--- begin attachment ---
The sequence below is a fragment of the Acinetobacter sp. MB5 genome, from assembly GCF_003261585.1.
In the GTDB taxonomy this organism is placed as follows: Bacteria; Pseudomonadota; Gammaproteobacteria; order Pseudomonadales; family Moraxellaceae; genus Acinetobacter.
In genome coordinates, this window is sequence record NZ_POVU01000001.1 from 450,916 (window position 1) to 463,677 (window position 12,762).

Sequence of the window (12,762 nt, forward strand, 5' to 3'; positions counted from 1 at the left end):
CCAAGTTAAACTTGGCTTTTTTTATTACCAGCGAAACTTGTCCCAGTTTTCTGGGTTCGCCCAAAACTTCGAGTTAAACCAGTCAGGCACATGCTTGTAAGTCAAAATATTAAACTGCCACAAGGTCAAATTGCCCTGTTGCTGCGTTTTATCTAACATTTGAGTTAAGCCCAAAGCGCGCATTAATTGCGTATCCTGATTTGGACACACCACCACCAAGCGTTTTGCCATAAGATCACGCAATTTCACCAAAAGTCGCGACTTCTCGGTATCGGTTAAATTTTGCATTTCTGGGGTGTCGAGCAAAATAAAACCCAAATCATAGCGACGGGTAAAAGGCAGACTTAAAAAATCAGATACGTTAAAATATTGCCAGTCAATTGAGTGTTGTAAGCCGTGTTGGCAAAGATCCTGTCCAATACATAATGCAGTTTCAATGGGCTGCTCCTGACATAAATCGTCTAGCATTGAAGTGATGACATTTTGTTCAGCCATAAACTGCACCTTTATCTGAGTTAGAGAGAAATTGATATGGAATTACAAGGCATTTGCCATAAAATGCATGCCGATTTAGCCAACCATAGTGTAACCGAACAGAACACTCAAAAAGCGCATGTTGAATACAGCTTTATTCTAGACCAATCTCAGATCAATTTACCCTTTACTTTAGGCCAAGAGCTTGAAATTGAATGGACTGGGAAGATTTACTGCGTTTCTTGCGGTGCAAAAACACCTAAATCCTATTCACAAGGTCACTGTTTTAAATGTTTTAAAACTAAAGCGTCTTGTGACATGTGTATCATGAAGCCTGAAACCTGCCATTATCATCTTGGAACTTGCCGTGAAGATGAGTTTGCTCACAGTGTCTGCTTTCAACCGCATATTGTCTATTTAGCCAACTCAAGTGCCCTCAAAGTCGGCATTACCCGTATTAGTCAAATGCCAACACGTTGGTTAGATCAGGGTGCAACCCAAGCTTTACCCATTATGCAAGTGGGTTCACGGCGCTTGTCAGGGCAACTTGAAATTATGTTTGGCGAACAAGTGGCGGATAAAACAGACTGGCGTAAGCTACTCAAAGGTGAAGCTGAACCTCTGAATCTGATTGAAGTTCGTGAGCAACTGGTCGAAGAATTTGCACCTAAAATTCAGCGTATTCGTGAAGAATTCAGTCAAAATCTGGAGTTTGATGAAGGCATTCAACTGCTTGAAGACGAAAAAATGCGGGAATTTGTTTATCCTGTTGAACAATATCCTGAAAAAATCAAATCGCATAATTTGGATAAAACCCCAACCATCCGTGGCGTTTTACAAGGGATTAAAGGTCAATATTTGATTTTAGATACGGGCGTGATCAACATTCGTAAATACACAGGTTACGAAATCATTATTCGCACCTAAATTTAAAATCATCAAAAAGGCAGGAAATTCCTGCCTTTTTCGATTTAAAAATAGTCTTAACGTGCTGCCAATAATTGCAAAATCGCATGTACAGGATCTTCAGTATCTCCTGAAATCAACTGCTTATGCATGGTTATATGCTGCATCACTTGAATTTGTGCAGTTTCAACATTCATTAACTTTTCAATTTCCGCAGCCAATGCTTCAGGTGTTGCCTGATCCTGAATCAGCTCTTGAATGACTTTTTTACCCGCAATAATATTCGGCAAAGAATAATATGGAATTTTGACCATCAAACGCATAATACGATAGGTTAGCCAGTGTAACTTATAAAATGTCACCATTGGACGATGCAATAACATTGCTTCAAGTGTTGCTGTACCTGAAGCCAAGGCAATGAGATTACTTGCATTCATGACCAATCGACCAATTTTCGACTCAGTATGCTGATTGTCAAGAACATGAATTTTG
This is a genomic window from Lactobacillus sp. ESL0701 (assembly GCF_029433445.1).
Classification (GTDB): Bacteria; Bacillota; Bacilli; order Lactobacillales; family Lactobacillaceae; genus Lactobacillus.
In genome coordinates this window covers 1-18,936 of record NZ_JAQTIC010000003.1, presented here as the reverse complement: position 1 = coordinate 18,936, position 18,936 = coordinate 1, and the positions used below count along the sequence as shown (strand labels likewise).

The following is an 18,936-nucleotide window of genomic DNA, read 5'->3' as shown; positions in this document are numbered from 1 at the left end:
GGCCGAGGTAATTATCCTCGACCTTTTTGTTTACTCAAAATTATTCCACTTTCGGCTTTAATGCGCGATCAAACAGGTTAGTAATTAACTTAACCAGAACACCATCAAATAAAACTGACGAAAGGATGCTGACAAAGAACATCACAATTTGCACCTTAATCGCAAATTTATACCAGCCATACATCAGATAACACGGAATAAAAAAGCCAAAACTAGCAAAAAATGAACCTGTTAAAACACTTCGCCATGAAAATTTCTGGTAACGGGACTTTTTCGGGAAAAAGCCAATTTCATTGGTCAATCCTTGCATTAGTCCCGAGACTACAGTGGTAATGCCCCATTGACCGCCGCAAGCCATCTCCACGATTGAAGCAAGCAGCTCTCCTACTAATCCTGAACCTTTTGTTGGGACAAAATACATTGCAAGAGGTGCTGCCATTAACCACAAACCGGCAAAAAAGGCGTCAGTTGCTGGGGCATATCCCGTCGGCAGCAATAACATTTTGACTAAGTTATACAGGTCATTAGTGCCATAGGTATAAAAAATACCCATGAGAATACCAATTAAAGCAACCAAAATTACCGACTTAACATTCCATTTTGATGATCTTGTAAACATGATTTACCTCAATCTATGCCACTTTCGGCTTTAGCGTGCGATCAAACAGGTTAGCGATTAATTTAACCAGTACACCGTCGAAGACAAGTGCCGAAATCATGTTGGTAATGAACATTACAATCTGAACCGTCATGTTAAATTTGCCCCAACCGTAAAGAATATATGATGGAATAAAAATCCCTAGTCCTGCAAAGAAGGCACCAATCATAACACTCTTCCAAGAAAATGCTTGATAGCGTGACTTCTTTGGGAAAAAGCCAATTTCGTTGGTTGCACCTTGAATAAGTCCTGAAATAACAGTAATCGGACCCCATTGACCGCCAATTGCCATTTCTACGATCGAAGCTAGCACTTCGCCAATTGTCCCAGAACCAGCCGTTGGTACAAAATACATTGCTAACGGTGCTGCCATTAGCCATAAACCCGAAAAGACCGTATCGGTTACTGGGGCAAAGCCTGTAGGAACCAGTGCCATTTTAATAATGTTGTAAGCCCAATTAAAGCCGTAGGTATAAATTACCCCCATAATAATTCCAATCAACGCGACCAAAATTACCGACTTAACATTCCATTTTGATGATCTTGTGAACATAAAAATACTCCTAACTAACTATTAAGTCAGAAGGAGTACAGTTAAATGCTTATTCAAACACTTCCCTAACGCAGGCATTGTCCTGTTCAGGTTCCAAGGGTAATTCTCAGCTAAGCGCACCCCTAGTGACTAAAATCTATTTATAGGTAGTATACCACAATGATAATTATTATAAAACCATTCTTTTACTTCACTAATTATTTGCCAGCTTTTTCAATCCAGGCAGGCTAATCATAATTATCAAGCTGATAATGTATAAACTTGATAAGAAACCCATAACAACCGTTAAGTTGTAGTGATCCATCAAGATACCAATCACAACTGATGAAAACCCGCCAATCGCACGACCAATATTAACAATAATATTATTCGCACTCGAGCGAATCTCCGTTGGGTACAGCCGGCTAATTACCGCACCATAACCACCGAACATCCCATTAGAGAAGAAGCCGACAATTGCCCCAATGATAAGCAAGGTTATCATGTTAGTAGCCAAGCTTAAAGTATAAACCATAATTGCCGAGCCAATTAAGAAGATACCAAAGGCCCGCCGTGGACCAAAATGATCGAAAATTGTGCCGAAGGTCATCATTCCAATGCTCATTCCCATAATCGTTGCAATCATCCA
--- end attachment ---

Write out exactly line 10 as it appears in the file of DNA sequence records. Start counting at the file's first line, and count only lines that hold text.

GGCCGAGGTAATTATCCTCGACCTTTTTGTTTACTCAAAATTATTCCACTTTCGGCTTTAATGCGCGATCAAACAGGTTAGTAATTAACTTAACCAGAACACCATCAAATAAAACTGACGAAAGGATGCTGACAAAGAACATCACAATTTGCACCTTAATCGCAAATTTATACCAGCCATACATCAGATAACACGGAATAAAAAAGCCAAAACTAGCAAAAAATGAACCTGTTAAAACACTTCGCCATGAAAATTTCTGGTAACGGGACTTTTTCGGGAAAAAGCCAATTTCATTGGTCAATCCTTGCATTAGTCCCGAGACTACAGTGGTAATGCCCCATTGACCGCCGCAAGCCATCTCCACGATTGAAGCAAGCAGCTCTCCTACTAATCCTGAACCTTTTGTTGGGACAAAATACATTGCAAGAGGTGCTGCCATTAACCACAAACCGGCAAAAAAGGCGTCAGTTGCTGGGGCATATCCCGTCGGCAGCAATAACATTTTGACTAAGTTATACAGGTCATTAGTGCCATAGGTATAAAAAATACCCATGAGAATACCAATTAAAGCAACCAAAATTACCGACTTAACATTCCATTTTGATGATCTTGTAAACATGATTTACCTCAATCTATGCCACTTTCGGCTTTAGCGTGCGATCAAACAGGTTAGCGATTAATTTAACCAGTACACCGTCGAAGACAAGTGCCGAAATCATGTTGGTAATGAACATTACAATCTGAACCGTCATGTTAAATTTGCCCCAACCGTAAAGAATATATGATGGAATAAAAATCCCTAGTCCTGCAAAGAAGGCACCAATCATAACACTCTTCCAAGAAAATGCTTGATAGCGTGACTTCTTTGGGAAAAAGCCAATTTCGTTGGTTGCACCTTGAATAAGTCCTGAAATAACAGTAATCGGACCCCATTGACCGCCAATTGCCATTTCTACGATCGAAGCTAGCACTTCGCCAATTGTCCCAGAACCAGCCGTTGGTACAAAATACATTGCTAACGGTGCTGCCATTAGCCATAAACCCGAAAAGACCGTATCGGTTACTGGGGCAAAGCCTGTAGGAACCAGTGCCATTTTAATAATGTTGTAAGCCCAATTAAAGCCGTAGGTATAAATTACCCCCATAATAATTCCAATCAACGCGACCAAAATTACCGACTTAACATTCCATTTTGATGATCTTGTGAACATAAAAATACTCCTAACTAACTATTAAGTCAGAAGGAGTACAGTTAAATGCTTATTCAAACACTTCCCTAACGCAGGCATTGTCCTGTTCAGGTTCCAAGGGTAATTCTCAGCTAAGCGCACCCCTAGTGACTAAAATCTATTTATAGGTAGTATACCACAATGATAATTATTATAAAACCATTCTTTTACTTCACTAATTATTTGCCAGCTTTTTCAATCCAGGCAGGCTAATCATAATTATCAAGCTGATAATGTATAAACTTGATAAGAAACCCATAACAACCGTTAAGTTGTAGTGATCCATCAAGATACCAATCACAACTGATGAAAACCCGCCAATCGCACGACCAATATTAACAATAATATTATTCGCACTCGAGCGAATCTCCGTTGGGTACAGCCGGCTAATTACCGCACCATAACCACCGAACATCCCATTAGAGAAGAAGCCGACAATTGCCCCAATGATAAGCAAGGTTATCATGTTAGTAGCCAAGCTTAAAGTATAAACCATAATTGCCGAGCCAATTAAGAAGATACCAAAGGCCCGCCGTGGACCAAAATGATCGAAAATTGTGCCGAAGGTCATCATTCCAATGCTCATTCCCATAATCGTTGCAATCATCCA